Encapsulation, inheritance and polymorphism

Dave Angel d at davea.name
Wed Jul 18 18:33:01 CEST 2012


On 07/18/2012 08:58 AM, Steven D'Aprano wrote:
> <SNIP>
>
>
> 2) To check your internal reasoning in a function or method.
>
> For example:
>
> def foo(something):
>     n = len(something)
>     x = math.sqrt(x)
>     # We expect that x must be less than half of n. 
>     # E.g. n=100 gives 10 < 50, which is correct.
>     assert x < n//2
>     process(n, x)
>
>
> <SNIP>
> For bonus points, can you see the mistake? The stated condition is wrong.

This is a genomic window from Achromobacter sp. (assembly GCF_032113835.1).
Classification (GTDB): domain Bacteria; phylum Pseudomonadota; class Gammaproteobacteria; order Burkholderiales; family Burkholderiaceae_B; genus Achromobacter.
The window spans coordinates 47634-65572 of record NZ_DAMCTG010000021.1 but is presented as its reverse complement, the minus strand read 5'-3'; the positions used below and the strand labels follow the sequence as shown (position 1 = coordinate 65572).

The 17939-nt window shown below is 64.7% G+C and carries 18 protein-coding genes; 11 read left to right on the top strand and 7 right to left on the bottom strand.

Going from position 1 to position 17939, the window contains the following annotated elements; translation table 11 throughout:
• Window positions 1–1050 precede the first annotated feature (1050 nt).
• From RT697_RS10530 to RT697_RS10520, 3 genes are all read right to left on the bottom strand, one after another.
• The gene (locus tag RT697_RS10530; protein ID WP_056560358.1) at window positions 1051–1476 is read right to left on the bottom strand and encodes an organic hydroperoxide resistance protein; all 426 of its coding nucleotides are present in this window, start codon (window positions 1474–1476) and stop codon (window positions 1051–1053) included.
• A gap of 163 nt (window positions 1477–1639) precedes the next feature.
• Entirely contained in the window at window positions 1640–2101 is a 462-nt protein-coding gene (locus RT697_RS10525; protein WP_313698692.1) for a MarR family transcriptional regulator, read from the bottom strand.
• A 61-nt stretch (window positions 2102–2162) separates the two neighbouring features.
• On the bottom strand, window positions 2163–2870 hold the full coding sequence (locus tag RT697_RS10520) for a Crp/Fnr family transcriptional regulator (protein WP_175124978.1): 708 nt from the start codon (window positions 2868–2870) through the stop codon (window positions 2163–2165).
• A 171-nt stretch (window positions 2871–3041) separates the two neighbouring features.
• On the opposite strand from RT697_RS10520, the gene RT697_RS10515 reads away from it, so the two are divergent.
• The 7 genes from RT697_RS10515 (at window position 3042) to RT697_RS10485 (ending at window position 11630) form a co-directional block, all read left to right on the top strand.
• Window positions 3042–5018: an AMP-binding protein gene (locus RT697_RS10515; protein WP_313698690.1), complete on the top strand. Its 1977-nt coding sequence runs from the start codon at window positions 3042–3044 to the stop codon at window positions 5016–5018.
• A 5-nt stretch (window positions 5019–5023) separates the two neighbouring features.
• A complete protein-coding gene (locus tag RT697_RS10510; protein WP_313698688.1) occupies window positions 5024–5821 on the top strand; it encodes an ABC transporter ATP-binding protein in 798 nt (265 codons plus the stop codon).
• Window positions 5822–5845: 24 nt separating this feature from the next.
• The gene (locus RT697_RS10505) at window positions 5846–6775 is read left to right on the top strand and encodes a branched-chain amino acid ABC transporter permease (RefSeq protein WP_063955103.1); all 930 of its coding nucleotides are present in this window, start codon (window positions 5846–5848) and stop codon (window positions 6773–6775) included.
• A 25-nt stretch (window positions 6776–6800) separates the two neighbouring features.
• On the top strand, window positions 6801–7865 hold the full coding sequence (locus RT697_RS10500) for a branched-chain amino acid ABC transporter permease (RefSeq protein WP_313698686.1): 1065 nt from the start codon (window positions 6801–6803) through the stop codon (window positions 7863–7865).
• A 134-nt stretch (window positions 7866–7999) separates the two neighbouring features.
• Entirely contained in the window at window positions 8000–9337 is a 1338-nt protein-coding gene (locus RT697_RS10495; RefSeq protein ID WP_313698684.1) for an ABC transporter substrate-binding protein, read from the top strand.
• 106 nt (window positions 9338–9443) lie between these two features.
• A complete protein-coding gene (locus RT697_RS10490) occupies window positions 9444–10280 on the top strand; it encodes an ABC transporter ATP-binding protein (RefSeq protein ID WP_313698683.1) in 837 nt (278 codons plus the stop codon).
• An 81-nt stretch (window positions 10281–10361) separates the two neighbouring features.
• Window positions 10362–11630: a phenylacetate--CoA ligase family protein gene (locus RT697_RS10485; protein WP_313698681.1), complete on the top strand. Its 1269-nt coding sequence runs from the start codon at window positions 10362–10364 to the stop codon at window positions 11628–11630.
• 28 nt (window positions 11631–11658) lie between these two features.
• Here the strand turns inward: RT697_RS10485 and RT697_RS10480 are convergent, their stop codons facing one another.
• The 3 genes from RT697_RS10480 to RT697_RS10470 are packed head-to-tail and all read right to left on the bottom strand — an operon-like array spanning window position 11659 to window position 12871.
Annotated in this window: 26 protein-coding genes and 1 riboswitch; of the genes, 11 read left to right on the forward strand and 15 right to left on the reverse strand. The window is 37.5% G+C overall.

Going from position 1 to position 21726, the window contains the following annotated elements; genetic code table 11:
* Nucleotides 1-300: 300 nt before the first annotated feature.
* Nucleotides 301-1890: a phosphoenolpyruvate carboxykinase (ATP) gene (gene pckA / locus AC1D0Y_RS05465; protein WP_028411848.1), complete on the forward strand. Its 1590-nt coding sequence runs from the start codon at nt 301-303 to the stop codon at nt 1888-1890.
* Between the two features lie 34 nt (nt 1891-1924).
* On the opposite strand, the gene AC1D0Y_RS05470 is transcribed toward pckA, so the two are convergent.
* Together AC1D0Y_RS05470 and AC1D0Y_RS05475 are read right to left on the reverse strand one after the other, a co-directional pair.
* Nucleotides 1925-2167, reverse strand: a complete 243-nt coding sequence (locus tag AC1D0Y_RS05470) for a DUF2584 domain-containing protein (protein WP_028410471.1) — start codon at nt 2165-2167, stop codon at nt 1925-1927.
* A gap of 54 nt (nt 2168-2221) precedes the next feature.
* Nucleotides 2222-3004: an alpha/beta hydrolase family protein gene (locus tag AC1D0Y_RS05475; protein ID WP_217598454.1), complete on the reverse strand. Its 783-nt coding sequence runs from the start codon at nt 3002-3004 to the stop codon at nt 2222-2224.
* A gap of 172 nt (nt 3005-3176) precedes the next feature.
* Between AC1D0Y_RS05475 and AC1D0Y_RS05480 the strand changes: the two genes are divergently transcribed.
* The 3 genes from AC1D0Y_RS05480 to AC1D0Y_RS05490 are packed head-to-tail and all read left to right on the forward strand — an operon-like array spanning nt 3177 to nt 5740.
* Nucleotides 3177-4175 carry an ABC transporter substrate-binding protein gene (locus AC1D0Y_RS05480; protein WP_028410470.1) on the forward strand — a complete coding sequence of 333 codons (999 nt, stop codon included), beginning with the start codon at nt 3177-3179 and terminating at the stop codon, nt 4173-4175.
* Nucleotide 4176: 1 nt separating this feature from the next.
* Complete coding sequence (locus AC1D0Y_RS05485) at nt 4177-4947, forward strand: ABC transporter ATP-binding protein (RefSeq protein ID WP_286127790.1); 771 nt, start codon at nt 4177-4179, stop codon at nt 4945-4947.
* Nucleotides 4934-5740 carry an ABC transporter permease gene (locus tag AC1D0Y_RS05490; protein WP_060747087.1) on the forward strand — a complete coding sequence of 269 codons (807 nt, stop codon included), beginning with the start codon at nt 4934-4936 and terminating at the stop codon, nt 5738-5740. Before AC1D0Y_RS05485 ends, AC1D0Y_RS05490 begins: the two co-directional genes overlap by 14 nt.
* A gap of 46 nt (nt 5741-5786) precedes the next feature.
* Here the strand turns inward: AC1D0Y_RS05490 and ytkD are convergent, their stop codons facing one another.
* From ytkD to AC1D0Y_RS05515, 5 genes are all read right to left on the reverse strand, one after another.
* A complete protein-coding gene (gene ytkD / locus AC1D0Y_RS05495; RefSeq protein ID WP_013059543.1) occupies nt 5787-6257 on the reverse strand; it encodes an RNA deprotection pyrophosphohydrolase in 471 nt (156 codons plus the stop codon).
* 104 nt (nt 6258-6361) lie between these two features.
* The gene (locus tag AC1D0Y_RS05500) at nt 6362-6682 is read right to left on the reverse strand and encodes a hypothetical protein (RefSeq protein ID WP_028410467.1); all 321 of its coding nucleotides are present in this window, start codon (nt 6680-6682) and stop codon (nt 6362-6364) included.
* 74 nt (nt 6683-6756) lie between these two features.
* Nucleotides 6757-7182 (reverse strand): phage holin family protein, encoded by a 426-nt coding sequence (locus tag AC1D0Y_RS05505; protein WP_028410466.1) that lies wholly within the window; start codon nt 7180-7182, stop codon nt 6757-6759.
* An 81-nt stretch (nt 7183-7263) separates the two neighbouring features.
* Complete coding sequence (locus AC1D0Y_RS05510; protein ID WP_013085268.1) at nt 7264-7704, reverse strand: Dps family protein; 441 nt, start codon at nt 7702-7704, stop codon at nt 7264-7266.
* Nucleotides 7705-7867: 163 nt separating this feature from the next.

> Without the assert, the process() code could go off and potentially 
> silently do the wrong thing, but the assert guards against that 
> possibility. And once I've had a bug report that my app raises an 
> AssertionError, I will go back and think more carefully about the 
> assertion that sqrt(n) is always less than half of n.
>
>

There are actually two bugs in that function.  One is in the assertion,
but more importantly, there's a typo earlier.  One that would give a
traceback, so it would be caught quickly.

UnboundLocalError: local variable 'x' referenced before assignment

Once you change the argument of sqrt() to n, then you come to the
problem you were expecting;  if n has a value of 1, 2, or 3, 4, or 5 the
assertion will fire.

-- 

DaveA





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